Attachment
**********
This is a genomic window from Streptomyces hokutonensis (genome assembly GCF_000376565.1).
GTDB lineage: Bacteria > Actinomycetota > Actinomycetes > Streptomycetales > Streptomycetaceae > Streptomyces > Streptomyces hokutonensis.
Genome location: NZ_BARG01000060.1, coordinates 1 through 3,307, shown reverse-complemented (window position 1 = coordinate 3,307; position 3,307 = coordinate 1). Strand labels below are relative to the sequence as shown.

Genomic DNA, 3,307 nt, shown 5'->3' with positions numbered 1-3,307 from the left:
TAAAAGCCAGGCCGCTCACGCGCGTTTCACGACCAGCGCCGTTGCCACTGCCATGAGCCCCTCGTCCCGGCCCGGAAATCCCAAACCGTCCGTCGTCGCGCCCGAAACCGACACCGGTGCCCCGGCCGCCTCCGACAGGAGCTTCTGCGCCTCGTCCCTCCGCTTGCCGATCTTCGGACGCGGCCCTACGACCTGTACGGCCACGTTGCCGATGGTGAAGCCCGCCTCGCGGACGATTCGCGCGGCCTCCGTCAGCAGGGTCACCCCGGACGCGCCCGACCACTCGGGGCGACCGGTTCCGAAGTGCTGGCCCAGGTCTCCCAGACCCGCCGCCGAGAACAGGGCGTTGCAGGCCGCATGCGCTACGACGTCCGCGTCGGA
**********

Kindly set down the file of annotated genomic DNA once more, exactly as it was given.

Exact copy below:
This is a genomic window from Streptomyces hokutonensis (genome assembly GCF_000376565.1).
GTDB lineage: Bacteria > Actinomycetota > Actinomycetes > Streptomycetales > Streptomycetaceae > Streptomyces > Streptomyces hokutonensis.
Genome location: NZ_BARG01000060.1, coordinates 1 through 3,307, shown reverse-complemented (window position 1 = coordinate 3,307; position 3,307 = coordinate 1). Strand labels below are relative to the sequence as shown.

Genomic DNA, 3,307 nt, shown 5'->3' with positions numbered 1-3,307 from the left:
TAAAAGCCAGGCCGCTCACGCGCGTTTCACGACCAGCGCCGTTGCCACTGCCATGAGCCCCTCGTCCCGGCCCGGAAATCCCAAACCGTCCGTCGTCGCGCCCGAAACCGACACCGGTGCCCCGGCCGCCTCCGACAGGAGCTTCTGCGCCTCGTCCCTCCGCTTGCCGATCTTCGGACGCGGCCCTACGACCTGTACGGCCACGTTGCCGATGGTGAAGCCCGCCTCGCGGACGATTCGCGCGGCCTCCGTCAGCAGGGTCACCCCGGACGCGCCCGACCACTCGGGGCGACCGGTTCCGAAGTGCTGGCCCAGGTCTCCCAGACCCGCCGCCGAGAACAGGGCGTTGCAGGCCGCATGCGCTACGACGTCCGCGTCGGA